Linguistics is the study of language. Many linguistics PhD programs require students to engage in the general study of syntax and semantics in addition to a specialty area of focus. Doctoral candidates with an interest in how the brain processes language, for example, might choose to specialize in neurolinguistics, while those who study how computers mimic language processes in voice recognition and transcription technologies might pursue a computational linguistics concentration. Other specialties may include sociolinguistics, forensics and historical linguistics.
A master's degree in linguistics or a related field such as cognitive science is a prerequisite to the PhD program. Admission is generally competitive, with some schools requiring a minimum GPA of 3.5 or higher. Students must also submit Graduate Record Examinations (GRE) scores, a research paper or writing sample, letters of recommendation and a statement of purpose. Graduation requirements for all specialties typically include the completion of one or two extensive research papers, a comprehensive exam and a doctoral dissertation.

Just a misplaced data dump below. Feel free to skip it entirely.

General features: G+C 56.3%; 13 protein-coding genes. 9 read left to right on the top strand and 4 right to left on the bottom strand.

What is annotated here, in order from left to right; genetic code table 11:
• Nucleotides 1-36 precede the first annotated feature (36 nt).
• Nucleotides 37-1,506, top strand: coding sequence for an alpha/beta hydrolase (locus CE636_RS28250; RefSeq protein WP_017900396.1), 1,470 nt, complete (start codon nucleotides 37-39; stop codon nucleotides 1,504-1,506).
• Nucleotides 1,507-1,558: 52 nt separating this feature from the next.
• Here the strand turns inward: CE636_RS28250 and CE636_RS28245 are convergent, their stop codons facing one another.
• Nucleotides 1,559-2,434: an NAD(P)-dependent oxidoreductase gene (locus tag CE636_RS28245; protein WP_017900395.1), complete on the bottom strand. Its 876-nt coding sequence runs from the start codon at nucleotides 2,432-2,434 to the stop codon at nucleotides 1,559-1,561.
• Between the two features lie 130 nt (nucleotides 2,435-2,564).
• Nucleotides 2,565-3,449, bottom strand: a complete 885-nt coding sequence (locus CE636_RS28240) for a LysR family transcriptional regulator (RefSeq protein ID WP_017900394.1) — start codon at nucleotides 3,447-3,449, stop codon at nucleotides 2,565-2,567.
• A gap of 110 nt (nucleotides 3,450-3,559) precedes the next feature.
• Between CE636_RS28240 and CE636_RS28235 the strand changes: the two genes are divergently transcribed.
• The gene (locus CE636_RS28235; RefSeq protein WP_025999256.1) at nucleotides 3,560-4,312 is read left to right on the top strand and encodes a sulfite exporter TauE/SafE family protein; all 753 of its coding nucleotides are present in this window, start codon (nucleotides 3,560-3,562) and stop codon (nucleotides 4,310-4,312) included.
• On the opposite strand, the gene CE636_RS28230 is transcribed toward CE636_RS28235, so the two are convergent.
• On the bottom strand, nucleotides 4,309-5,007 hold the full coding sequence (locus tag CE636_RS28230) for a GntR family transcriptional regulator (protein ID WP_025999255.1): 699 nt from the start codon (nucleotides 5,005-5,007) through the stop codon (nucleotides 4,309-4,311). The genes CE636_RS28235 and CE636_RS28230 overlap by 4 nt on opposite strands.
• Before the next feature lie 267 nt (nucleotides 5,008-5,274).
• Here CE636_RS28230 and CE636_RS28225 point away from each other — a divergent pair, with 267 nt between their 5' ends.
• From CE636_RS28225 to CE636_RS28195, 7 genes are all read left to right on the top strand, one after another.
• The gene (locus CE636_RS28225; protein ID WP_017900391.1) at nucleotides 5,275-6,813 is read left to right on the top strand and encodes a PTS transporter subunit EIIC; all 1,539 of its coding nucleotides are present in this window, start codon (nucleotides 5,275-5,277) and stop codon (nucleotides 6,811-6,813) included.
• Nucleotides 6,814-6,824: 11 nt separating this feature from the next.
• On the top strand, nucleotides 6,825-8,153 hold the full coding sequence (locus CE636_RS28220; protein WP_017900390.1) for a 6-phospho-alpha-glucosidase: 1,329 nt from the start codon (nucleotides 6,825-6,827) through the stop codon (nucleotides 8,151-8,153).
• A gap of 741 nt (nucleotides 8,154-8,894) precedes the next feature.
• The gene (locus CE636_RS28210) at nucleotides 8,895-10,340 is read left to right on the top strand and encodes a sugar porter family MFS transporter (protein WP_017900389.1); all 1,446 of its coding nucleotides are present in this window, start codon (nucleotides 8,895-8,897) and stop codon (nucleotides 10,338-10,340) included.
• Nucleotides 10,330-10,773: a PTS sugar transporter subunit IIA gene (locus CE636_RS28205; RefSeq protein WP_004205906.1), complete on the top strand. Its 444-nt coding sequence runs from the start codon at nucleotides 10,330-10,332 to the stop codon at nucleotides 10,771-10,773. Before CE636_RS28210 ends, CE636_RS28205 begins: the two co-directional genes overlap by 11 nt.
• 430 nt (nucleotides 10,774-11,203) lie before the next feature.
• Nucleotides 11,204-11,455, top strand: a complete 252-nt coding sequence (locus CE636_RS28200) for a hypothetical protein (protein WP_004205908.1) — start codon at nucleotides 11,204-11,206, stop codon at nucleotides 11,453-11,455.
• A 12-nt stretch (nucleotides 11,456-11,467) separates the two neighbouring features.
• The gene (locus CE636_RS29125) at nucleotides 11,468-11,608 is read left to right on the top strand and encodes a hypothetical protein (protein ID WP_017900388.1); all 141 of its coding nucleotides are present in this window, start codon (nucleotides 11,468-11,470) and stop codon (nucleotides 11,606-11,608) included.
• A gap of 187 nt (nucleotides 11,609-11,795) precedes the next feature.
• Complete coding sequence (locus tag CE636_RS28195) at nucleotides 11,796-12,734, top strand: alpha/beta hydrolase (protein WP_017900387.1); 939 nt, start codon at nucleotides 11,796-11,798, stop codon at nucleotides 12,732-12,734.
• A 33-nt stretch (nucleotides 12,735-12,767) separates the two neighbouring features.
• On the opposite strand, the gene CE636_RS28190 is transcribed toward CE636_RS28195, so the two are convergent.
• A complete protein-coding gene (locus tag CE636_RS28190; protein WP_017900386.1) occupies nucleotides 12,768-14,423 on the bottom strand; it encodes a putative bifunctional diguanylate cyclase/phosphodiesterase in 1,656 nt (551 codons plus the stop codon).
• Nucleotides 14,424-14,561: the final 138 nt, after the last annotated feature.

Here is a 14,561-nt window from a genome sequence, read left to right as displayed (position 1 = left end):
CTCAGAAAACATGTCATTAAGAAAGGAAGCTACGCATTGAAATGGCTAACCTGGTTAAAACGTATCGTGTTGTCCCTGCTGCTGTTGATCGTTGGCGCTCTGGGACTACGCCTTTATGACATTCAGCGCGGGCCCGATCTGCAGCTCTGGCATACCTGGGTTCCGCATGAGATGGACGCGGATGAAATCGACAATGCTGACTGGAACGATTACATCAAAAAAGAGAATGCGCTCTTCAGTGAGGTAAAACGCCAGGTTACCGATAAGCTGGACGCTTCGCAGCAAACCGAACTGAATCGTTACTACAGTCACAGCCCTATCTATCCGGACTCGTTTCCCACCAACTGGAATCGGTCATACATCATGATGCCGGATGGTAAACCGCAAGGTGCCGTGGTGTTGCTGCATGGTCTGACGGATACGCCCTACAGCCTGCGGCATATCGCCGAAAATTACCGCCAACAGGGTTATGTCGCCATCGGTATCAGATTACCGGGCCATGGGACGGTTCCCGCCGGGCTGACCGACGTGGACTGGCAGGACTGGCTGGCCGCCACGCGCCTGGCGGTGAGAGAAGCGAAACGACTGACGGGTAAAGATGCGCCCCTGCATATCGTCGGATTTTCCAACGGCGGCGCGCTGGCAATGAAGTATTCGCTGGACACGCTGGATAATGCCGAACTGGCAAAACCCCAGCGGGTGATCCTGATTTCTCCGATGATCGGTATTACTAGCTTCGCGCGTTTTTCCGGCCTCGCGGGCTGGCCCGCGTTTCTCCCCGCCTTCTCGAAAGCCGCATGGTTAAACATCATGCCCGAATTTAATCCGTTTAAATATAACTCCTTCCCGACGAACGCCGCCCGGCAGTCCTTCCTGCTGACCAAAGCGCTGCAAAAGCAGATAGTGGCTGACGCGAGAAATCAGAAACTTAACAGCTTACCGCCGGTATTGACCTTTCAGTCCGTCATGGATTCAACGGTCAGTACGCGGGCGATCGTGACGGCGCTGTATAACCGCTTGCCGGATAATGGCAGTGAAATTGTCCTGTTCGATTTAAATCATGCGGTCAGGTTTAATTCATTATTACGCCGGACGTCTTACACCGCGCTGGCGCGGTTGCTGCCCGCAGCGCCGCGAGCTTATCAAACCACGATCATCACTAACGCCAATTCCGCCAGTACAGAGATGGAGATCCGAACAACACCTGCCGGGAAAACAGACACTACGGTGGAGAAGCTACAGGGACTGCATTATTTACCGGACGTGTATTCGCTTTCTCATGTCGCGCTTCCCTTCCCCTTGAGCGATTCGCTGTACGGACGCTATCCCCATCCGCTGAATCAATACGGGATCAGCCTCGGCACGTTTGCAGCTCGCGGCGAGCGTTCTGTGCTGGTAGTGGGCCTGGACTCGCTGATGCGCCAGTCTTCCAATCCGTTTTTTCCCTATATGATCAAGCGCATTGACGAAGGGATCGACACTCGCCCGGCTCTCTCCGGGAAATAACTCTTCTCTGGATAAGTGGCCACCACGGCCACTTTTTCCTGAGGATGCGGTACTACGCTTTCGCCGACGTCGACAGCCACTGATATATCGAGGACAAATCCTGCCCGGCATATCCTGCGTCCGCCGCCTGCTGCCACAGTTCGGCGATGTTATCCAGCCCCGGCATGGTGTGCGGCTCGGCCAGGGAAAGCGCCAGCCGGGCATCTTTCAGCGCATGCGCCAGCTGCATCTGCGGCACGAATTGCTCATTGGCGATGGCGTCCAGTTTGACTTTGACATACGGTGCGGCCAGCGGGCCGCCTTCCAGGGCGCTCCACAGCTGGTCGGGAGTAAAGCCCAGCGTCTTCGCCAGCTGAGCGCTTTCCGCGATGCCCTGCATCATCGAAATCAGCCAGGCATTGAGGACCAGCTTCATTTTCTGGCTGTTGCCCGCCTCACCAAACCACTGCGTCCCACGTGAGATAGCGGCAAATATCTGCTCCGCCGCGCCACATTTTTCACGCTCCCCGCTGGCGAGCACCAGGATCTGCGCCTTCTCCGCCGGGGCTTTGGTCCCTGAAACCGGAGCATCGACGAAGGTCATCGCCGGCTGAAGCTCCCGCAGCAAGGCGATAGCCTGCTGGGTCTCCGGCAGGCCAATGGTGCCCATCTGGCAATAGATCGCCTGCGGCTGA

Doctor of Philosophy (PhD) in Linguistics
During the course of the doctoral program, students must generally take a sequence of foreign language courses and/or demonstrate proficiency in a second language. Common courses in linguistics include:
- Research methods
Employment Outlook and Salary Information
A PhD in linguistics or applied linguistics prepares graduates for research and teaching careers at the collegiate level. Recent graduates often seek employment as adjunct faculty or assistant professors, usually with the goal to earn tenure and full faculty status. The U.S. Bureau of Labor Statistics (BLS) reports that post-secondary English language and literature teachers, including linguistics teachers, earned a median annual salary of $61,990 as of May 2015, while post-secondary foreign language and literature teachers earned a median salary of $61,380 per year. The BLS projects a 13% increase in the number of jobs for post-secondary teachers in general from 2014-2024 due to population growth among traditional college age students and the large number of adults returning to school (www.bls.gov).
A doctoral degree in linguistics allows students to study and research about semantics and syntax along with specializations such as neurolinguistics, computational linguistics, sociolinguistics, forensics and historical linguistics. This graduate program prepares students to later become post-secondary teachers.